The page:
Vegan rights and equality: why vegan associations around the world should give vegans a voice

by Dr Jeanette Rowley

The recent Go Vegan Scotland survey shows how entrenched speciesist prejudice manifests itself in discrimination and marginalisation of the vegan community. Though rights and equality measures are in place to protect our right to practice our most sincere ethical convictions and encourage legal equality, vegans report that they face a broad range of difficulties in everyday life. The findings of the report are clear. Vegans are routinely ignored, dismissed, marginalised and made to feel as though they simply don’t count.

In health care, patients suffering from eating disorders report being denied access to vegan food and, against their fundamental convictions, were even force-fed animal products. Patients recovering from operations or childbirth report that they were unable to eat due to a lack of vegan food. Vegan patients claim that they have gone without food for days or discharged themselves from care early, as a result of a lack of vegan food. Some report that they had to rely on food brought in by other people, but some also report that they were refused permission to have suitable food brought in for them by visitors. Vegans in care complained that they were pressured to eat animal products. Some were subjected to derogatory comments and given inaccurate nutritional information from medical professionals. Generally, vegans report a lack of vegan options in health service canteens and restaurants and a widespread lack of availability of medicines free of animal products.

Vegan parents and pupils cited examples of children missing out on free meals because of the lack of vegan food options. Children and other students report being forced to participate in experiments on nonhuman animals, being pressured to attend school trips to establishments they consider unethical, such as zoos, and teaching staff mocking the ethical choice of children and students. There were complaints about the bias in the educational curriculum which requires vegan children being forced to participate in the use of live nonhuman animals, for example hatching chicks. Examples of children being denied the opportunity to cook vegan alternatives in home economics classes were given and there are reports of children being forced to wear uniforms items that are made of wool, which, of course, they consider unethical. In art subjects, a fashion student felt discriminated against because they did not wish to work on wool or nonhuman animal skin.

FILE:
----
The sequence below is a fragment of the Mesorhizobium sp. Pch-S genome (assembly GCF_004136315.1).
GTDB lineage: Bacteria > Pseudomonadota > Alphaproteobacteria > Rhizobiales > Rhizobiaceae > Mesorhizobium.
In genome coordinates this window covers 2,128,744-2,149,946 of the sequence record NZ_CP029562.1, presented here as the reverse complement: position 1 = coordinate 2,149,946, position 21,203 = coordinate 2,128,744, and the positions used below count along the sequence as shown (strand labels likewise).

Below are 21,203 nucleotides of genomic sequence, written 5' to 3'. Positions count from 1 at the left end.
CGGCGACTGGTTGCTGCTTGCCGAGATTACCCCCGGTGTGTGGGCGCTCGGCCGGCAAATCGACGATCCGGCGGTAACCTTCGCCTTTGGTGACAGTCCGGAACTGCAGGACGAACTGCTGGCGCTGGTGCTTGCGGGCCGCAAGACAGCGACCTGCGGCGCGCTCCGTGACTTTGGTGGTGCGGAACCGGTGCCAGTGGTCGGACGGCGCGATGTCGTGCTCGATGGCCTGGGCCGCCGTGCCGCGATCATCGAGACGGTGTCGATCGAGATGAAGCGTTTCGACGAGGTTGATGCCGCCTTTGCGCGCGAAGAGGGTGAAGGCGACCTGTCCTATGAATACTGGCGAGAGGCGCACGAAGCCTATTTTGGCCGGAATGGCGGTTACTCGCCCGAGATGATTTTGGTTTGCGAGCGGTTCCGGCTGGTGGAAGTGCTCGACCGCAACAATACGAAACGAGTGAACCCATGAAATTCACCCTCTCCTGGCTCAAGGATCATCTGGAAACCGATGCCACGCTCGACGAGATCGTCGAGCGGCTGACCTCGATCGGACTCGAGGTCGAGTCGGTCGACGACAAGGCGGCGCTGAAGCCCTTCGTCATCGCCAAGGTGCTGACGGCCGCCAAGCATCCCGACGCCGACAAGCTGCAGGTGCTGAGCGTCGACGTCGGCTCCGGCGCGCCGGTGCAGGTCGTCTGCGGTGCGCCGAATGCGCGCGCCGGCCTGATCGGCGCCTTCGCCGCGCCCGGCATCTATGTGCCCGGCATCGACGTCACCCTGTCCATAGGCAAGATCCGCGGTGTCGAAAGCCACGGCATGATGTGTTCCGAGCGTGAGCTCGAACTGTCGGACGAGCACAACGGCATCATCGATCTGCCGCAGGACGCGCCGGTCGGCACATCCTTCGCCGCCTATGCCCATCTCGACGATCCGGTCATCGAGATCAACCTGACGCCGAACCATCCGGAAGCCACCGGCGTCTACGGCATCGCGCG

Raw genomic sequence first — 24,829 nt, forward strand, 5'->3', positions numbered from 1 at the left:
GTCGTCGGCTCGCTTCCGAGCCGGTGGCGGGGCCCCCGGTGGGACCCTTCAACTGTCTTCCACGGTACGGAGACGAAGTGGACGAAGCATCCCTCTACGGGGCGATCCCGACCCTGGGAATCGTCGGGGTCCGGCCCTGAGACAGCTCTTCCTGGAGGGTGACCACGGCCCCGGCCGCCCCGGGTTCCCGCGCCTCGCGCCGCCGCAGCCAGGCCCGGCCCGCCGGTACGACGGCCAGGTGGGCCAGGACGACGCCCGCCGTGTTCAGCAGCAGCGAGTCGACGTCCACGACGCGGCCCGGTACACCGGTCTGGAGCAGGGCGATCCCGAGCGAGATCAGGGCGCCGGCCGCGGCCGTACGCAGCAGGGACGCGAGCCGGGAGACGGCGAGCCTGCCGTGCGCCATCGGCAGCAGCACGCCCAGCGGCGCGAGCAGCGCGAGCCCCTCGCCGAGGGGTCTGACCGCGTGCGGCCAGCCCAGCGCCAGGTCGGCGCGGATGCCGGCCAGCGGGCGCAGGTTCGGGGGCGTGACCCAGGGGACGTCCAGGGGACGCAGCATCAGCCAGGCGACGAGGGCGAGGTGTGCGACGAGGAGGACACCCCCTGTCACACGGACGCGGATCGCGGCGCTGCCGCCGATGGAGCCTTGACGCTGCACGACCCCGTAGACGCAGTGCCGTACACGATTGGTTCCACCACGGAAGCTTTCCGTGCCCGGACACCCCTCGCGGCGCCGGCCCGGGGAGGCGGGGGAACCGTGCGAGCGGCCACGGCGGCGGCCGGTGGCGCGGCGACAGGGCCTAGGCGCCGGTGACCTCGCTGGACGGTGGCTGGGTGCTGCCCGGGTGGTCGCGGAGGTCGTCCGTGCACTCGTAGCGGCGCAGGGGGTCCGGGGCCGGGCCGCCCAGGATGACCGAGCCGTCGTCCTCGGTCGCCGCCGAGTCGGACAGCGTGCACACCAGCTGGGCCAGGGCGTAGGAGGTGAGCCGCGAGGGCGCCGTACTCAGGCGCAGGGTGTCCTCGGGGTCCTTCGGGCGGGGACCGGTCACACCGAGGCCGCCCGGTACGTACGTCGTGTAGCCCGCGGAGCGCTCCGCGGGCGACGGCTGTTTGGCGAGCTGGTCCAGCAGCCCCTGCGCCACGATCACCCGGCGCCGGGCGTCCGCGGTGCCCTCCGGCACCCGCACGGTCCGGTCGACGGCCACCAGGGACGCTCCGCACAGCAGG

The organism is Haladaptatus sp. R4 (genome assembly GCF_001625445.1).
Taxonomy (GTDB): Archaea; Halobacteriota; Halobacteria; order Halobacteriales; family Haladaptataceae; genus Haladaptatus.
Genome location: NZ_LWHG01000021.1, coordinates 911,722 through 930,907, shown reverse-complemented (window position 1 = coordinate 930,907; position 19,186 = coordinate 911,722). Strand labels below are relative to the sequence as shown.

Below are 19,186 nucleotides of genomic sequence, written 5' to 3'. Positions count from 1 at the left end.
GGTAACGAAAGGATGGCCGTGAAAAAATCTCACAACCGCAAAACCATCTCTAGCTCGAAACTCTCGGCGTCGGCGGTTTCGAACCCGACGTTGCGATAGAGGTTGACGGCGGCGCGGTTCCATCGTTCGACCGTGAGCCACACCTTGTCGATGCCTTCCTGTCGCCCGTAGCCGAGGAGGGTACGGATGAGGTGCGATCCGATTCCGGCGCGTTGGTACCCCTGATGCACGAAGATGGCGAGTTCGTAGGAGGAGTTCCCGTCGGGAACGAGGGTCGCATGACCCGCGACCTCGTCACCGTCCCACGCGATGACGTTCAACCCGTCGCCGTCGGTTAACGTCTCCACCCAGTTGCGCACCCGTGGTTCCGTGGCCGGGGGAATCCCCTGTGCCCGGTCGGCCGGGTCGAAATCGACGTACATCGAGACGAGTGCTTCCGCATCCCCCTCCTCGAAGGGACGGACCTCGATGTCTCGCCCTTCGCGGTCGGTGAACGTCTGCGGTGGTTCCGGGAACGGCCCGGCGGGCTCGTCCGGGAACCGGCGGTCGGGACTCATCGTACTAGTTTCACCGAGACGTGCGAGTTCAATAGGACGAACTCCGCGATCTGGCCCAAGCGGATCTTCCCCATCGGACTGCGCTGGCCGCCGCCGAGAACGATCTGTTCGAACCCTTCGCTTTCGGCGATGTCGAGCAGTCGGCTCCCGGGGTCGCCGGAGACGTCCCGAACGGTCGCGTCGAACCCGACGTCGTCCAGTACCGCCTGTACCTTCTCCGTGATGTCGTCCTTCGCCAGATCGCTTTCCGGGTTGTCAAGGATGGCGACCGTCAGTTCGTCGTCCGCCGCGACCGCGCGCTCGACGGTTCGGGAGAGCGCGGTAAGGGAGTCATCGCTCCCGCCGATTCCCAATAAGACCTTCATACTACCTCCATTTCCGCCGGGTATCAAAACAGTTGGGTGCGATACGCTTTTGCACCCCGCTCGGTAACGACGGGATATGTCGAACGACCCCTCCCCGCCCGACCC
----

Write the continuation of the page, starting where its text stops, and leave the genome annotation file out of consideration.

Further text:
Vegans who are state employees, reported that at meetings and training vents there were no vegan food options, no vegan options in canteens and, some claimed, that they were belittled when asking to be accommodated. Those serving in the military or the police force reported no vegan provisions and tension over some uniform items because they are made from unsuitable materials.

Other reports include a lack of vegan provisions for those in custody, bullying of vegans by police officers, a lack of vegan options for those undertaking jury service and unemployed vegans being required, by public officials, to apply for jobs in butchers and slaughterhouses.